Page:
Since little of note is happening in NC State camp right now (and hey, a quiet camp is by no means a bad thing), I did some wandering through the news, which is how I found this article about Tulane head coach Willie Fritz and how he became an analytics convert because of one play in 2014.
That play came in a loss to NC State while Fritz was the head coach at Georgia Southern. He kicked a field goal late in the game on a 4th-and-short, which put his team up 23-17 ... and the Eagles lost, 24-23, as you probably remember.
Fritz now uses an analytics consulting company called Championship Analytics, and that mention naturally led me to their website, where I found their newsletter archives from last season. And this:
The argument here is not that Notre Dame could have forced NC State to snap the ball more times—NC State killed the clock in five snaps with the strategy Kelly did use, and State would only have needed five snaps even if Kelly had called his timeouts on those first two plays. Run-run-knee-knee-knee happens either way.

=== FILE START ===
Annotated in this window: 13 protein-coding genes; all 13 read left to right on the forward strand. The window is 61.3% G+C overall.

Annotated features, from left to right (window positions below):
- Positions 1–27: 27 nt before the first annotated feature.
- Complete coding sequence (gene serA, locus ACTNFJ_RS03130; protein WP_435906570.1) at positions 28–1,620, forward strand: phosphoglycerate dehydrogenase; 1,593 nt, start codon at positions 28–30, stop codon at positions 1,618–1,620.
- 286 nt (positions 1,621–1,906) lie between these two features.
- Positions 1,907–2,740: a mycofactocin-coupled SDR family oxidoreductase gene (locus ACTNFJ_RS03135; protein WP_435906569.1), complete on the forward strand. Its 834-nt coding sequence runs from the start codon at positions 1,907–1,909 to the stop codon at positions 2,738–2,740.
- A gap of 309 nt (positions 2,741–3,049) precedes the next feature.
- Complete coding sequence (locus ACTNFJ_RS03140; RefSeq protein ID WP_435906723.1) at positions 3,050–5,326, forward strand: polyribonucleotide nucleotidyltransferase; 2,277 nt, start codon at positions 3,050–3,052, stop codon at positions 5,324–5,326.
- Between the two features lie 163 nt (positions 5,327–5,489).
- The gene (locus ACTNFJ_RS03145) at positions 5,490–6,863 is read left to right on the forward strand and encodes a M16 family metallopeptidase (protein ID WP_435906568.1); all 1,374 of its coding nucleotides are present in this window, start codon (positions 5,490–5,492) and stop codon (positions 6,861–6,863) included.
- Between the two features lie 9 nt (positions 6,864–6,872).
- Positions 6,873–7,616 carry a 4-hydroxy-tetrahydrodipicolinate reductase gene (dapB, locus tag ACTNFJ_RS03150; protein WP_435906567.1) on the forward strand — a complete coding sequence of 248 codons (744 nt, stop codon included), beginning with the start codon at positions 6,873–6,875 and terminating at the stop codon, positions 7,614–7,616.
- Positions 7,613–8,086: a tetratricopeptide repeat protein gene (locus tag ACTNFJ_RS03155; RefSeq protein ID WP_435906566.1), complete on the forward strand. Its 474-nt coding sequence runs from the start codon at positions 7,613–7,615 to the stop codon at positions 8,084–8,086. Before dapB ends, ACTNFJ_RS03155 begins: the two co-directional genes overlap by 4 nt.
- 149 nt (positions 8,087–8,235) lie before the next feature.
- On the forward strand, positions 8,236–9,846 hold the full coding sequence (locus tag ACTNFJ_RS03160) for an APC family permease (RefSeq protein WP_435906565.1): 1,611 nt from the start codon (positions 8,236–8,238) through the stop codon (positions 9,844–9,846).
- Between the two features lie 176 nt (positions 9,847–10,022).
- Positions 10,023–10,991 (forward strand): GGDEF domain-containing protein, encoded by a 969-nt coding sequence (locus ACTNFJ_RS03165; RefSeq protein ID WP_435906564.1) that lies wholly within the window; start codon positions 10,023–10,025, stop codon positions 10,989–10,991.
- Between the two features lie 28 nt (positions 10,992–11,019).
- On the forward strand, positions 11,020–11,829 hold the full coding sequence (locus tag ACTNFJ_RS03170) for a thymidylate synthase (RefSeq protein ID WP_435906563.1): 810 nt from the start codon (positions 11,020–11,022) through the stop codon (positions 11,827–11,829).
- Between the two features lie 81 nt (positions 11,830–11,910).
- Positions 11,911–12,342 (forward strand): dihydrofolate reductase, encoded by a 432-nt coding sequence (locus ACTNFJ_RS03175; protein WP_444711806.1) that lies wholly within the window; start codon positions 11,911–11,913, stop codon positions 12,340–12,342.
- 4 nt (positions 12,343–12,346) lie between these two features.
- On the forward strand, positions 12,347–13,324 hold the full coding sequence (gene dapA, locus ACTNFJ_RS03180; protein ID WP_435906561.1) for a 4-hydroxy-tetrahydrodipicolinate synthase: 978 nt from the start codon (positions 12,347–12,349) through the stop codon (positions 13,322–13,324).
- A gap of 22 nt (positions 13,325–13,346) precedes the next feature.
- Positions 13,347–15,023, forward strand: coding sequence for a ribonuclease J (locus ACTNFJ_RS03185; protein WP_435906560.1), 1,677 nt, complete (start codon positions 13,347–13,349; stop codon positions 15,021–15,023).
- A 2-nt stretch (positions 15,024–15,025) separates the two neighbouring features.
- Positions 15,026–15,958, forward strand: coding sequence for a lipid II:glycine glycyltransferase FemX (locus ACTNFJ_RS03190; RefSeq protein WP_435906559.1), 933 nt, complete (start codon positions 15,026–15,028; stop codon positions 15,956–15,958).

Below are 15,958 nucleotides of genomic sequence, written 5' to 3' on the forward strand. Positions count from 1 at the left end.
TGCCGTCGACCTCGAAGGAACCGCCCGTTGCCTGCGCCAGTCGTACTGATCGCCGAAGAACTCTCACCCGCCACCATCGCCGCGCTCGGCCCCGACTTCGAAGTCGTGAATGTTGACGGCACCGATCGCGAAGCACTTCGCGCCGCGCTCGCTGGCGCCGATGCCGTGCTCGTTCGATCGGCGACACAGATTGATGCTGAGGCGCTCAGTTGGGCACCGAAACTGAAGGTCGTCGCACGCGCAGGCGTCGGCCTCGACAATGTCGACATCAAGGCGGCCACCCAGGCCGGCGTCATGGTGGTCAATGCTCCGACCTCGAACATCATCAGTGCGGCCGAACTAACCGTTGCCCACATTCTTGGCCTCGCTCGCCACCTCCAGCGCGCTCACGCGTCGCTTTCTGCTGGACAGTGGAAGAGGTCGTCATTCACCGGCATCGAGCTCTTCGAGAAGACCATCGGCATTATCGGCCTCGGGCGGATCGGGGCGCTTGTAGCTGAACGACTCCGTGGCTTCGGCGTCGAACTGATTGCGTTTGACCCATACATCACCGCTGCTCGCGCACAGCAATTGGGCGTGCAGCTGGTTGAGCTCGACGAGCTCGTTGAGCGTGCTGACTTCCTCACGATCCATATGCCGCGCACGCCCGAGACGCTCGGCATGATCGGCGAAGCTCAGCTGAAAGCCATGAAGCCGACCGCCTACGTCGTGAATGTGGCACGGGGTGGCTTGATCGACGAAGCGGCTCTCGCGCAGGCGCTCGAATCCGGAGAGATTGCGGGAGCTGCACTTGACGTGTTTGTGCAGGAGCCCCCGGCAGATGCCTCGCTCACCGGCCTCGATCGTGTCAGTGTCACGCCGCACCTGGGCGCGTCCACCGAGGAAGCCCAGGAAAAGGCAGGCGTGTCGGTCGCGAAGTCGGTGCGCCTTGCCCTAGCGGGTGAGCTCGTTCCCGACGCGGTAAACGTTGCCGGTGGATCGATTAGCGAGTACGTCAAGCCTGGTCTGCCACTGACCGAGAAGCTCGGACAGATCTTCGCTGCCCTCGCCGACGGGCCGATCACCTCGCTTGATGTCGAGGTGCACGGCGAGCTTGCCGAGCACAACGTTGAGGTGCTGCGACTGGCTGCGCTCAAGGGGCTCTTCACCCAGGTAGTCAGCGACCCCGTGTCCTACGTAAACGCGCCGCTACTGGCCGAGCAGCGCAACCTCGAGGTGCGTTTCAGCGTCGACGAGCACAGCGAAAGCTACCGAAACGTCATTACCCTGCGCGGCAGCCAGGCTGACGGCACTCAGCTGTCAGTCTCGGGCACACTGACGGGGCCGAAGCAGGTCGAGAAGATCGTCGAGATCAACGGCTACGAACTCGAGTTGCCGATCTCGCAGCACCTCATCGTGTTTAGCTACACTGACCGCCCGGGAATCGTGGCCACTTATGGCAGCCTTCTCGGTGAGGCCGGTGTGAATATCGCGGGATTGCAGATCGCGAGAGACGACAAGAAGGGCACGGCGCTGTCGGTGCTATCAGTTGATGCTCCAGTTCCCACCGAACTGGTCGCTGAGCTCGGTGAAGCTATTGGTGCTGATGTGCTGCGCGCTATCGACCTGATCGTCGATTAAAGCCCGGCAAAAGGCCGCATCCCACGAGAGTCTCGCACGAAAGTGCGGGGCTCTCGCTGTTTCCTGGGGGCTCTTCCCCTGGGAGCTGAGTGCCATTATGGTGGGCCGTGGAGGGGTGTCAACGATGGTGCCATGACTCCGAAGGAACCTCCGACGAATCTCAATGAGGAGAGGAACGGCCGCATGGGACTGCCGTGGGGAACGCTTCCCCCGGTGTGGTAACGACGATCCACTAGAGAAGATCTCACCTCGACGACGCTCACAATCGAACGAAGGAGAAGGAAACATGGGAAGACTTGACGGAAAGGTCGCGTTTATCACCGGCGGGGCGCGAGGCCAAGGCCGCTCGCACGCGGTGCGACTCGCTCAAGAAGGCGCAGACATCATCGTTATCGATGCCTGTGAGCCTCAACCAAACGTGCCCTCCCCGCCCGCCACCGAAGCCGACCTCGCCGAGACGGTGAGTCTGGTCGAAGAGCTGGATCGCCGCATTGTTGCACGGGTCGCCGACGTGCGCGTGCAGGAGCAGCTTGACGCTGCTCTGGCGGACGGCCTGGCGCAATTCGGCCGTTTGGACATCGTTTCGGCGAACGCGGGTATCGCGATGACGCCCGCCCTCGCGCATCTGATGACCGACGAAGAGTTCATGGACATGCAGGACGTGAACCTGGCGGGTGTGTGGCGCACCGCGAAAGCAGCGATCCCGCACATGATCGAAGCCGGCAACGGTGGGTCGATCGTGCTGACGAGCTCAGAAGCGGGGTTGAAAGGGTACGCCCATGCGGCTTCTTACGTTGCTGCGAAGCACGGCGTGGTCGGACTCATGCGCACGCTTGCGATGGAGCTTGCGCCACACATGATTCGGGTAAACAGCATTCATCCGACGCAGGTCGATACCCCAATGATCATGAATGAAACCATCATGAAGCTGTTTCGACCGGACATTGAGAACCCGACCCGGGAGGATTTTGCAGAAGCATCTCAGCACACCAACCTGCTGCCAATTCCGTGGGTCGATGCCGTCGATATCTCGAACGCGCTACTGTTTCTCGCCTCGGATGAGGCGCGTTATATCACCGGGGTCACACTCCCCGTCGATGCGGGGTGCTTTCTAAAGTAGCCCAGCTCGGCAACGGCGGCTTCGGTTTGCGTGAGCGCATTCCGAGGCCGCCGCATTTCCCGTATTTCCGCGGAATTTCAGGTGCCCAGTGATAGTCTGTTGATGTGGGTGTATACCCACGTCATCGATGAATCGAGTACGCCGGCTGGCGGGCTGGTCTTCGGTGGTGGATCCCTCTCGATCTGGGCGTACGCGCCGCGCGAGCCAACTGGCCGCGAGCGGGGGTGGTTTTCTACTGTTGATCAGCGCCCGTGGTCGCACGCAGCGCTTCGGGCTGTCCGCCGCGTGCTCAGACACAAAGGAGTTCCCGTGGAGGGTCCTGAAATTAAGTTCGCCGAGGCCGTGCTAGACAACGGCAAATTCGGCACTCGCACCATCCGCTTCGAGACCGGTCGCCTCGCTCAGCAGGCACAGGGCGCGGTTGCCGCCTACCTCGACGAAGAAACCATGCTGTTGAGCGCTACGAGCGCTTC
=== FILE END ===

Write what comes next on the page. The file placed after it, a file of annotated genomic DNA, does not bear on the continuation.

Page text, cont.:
It’s just that if he had used his timeouts on the first two plays, then NC State begins kneeling with, say, 90 seconds (probably more) remaining in the game. If the Pack does botch the first or second kneel-down snap, the Irish have a decent amount of time to work with from midfield. (Maybe 1:25ish if the first kneel-down gets fumbled away, :40ish if it’s on the second one).
The way Kelly played it, though, severely decreased the Irish’s chance of a game-tying score in the event of a turnover. Even if State fumbles the ball away after its first kneel-down, Notre Dame has aboutbout 20 seconds to go about 50 yards. In that weather? Nah.
A tying drive would still be unlikely with like 1:25 or :40 remaining, but safe to say the odds of success would be significantly higher.
So, not that it ended up mattering, but thanks again, Brian Kelly!
(Oh, uh, there’s also a tidbit in that newsletter archive about the Clemson-NCSU game if you’re into self-abuse.)